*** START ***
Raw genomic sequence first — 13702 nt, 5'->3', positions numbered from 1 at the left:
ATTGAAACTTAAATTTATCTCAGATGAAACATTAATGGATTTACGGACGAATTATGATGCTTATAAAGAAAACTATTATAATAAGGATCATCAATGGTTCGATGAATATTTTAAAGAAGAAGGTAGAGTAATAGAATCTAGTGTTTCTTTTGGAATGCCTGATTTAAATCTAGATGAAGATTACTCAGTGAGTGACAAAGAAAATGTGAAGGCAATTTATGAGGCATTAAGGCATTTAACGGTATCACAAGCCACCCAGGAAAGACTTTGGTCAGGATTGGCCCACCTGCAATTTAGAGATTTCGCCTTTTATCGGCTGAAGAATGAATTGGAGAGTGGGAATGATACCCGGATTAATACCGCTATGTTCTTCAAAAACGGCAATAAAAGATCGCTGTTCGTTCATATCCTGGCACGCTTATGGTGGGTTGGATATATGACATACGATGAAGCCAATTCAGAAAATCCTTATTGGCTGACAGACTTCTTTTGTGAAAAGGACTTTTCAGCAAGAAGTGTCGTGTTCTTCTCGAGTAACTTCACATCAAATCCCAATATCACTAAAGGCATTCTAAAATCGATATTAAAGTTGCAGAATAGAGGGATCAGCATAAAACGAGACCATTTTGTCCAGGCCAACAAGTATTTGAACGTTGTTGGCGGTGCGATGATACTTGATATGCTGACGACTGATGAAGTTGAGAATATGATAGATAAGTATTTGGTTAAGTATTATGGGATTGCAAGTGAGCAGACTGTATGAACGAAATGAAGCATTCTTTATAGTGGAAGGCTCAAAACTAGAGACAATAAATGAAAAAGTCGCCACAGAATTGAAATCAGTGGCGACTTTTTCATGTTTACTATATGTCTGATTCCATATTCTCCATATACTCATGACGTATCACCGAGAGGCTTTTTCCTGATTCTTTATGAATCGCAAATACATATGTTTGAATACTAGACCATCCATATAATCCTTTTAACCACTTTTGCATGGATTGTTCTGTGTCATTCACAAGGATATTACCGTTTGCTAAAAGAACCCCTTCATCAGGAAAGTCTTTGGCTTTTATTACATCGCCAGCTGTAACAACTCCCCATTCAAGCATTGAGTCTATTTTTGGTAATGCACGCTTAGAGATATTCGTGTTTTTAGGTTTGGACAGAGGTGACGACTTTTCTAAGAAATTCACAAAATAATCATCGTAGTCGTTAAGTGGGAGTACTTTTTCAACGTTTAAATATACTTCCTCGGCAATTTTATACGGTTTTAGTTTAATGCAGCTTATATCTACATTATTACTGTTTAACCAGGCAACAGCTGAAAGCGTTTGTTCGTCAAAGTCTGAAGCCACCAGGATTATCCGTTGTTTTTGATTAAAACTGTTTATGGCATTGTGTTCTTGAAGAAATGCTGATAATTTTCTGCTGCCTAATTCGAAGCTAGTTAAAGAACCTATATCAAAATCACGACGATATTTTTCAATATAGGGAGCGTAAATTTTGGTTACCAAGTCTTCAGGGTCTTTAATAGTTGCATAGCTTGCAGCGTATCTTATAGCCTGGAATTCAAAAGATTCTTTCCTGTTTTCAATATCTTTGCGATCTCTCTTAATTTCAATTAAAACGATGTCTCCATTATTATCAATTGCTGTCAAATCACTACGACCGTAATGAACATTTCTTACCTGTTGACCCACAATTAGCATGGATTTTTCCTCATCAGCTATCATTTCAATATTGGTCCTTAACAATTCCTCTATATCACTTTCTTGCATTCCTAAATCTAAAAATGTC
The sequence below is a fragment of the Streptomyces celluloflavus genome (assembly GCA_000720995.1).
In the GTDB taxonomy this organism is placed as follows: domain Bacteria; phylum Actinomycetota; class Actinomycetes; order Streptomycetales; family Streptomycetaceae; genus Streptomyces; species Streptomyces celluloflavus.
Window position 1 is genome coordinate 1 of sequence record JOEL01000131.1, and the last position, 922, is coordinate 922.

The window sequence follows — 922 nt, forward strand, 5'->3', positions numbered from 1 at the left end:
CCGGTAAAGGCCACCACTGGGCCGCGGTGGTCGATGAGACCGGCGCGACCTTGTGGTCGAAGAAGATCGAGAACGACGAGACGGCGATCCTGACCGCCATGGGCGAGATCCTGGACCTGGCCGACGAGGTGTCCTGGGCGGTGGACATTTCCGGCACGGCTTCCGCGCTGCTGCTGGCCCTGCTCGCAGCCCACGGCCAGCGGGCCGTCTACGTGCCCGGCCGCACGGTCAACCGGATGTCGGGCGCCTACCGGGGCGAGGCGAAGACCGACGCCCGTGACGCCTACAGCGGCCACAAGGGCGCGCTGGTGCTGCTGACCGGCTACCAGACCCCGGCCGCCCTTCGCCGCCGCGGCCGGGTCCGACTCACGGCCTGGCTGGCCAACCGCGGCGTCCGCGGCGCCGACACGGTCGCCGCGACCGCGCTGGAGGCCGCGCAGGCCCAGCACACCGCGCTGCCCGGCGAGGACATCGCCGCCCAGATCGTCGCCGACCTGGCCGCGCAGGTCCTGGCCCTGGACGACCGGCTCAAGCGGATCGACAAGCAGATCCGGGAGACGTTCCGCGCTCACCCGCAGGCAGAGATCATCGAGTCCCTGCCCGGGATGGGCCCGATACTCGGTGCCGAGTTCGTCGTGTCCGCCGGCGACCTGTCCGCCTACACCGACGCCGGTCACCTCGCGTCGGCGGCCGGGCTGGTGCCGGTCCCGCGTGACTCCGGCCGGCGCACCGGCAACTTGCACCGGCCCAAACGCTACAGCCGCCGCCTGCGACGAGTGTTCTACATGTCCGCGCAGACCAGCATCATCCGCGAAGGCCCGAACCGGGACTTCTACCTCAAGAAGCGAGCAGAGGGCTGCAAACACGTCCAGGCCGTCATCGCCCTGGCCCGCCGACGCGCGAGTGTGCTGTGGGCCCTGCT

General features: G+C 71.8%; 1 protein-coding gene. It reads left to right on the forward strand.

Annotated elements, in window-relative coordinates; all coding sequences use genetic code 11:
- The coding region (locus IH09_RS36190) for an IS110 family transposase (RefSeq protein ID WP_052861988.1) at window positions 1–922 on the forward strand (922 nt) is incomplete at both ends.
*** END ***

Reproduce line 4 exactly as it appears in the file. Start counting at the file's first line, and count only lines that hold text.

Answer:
In the GTDB taxonomy this organism is placed as follows: domain Bacteria; phylum Actinomycetota; class Actinomycetes; order Streptomycetales; family Streptomycetaceae; genus Streptomyces; species Streptomyces celluloflavus.